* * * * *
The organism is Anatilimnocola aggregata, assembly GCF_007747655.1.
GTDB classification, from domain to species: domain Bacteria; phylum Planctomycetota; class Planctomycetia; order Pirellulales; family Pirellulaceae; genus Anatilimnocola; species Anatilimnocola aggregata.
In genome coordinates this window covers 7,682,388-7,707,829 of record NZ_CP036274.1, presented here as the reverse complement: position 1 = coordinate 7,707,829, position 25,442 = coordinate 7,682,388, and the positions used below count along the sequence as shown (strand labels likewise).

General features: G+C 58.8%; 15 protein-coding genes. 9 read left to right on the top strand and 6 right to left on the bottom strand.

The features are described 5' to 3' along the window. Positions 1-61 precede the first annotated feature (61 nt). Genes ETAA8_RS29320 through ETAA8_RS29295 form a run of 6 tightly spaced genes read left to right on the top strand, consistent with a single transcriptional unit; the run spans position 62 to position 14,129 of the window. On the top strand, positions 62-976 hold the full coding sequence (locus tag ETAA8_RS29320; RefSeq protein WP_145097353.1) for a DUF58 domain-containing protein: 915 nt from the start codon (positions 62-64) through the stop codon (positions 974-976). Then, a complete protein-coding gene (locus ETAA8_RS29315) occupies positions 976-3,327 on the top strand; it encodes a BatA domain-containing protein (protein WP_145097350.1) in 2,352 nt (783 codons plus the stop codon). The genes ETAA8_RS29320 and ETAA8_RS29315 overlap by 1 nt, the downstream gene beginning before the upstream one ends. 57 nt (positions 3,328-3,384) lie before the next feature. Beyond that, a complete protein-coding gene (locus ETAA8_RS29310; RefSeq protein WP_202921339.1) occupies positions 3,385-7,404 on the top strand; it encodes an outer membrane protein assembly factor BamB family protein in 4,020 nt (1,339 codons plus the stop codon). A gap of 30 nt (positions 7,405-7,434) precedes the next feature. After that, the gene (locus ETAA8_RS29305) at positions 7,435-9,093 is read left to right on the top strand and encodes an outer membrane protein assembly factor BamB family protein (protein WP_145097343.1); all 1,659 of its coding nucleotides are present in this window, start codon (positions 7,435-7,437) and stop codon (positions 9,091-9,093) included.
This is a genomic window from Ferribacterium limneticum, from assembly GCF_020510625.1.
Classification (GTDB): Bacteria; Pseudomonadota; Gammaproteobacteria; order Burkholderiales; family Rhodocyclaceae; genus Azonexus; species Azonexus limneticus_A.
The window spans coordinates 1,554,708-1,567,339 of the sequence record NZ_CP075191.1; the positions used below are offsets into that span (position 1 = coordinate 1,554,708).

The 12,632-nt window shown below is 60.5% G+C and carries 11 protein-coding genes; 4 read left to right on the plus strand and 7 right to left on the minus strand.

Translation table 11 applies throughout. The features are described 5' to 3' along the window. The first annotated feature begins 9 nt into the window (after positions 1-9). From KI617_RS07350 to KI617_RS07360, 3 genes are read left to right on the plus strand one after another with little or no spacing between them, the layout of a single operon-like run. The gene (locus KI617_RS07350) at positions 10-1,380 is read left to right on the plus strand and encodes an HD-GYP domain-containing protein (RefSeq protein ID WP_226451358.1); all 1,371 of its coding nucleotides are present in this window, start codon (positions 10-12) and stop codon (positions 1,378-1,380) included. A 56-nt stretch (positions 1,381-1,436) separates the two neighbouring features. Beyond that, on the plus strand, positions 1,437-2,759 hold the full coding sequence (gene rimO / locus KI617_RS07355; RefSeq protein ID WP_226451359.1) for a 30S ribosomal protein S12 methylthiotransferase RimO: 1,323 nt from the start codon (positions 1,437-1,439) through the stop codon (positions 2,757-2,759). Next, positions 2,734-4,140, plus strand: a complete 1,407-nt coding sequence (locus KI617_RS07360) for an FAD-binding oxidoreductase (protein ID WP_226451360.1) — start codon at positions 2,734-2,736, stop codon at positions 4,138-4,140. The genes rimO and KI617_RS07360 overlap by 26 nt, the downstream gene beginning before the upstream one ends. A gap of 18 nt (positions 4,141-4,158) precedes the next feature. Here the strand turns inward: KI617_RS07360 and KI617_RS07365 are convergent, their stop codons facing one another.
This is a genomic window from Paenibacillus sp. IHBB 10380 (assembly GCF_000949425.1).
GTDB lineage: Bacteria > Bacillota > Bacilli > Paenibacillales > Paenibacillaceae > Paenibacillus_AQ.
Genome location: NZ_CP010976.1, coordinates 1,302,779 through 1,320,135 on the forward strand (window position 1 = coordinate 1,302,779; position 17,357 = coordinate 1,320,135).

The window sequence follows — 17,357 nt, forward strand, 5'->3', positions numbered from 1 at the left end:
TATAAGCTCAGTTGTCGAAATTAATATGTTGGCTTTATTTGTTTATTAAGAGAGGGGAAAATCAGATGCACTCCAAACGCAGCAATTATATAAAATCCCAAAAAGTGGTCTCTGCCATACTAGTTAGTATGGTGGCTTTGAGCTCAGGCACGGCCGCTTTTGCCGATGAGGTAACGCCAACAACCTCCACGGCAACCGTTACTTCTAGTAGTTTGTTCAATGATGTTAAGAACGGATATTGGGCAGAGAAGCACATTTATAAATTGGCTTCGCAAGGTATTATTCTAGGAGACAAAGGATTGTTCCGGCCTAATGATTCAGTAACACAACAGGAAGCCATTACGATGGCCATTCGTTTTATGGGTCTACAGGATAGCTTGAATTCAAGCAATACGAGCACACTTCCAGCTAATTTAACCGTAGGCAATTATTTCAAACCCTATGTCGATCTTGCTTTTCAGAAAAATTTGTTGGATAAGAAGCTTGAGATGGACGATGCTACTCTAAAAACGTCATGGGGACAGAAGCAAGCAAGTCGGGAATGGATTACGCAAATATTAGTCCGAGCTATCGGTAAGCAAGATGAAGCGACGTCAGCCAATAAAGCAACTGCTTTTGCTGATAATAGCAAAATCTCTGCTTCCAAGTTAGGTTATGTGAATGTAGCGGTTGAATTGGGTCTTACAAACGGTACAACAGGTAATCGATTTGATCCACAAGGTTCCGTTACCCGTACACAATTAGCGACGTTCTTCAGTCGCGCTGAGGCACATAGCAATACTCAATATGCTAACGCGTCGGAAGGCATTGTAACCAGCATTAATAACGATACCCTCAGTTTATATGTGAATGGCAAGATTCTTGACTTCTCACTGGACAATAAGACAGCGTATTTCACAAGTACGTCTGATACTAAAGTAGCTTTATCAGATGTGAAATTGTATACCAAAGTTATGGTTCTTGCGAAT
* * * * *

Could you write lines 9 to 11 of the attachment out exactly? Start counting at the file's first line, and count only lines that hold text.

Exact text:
The 12,632-nt window shown below is 60.5% G+C and carries 11 protein-coding genes; 4 read left to right on the plus strand and 7 right to left on the minus strand.

Translation table 11 applies throughout. The features are described 5' to 3' along the window. The first annotated feature begins 9 nt into the window (after positions 1-9). From KI617_RS07350 to KI617_RS07360, 3 genes are read left to right on the plus strand one after another with little or no spacing between them, the layout of a single operon-like run. The gene (locus KI617_RS07350) at positions 10-1,380 is read left to right on the plus strand and encodes an HD-GYP domain-containing protein (RefSeq protein ID WP_226451358.1); all 1,371 of its coding nucleotides are present in this window, start codon (positions 10-12) and stop codon (positions 1,378-1,380) included. A 56-nt stretch (positions 1,381-1,436) separates the two neighbouring features. Beyond that, on the plus strand, positions 1,437-2,759 hold the full coding sequence (gene rimO / locus KI617_RS07355; RefSeq protein ID WP_226451359.1) for a 30S ribosomal protein S12 methylthiotransferase RimO: 1,323 nt from the start codon (positions 1,437-1,439) through the stop codon (positions 2,757-2,759). Next, positions 2,734-4,140, plus strand: a complete 1,407-nt coding sequence (locus KI617_RS07360) for an FAD-binding oxidoreductase (protein ID WP_226451360.1) — start codon at positions 2,734-2,736, stop codon at positions 4,138-4,140. The genes rimO and KI617_RS07360 overlap by 26 nt, the downstream gene beginning before the upstream one ends. A gap of 18 nt (positions 4,141-4,158) precedes the next feature. Here the strand turns inward: KI617_RS07360 and KI617_RS07365 are convergent, their stop codons facing one another.
This is a genomic window from Paenibacillus sp. IHBB 10380 (assembly GCF_000949425.1).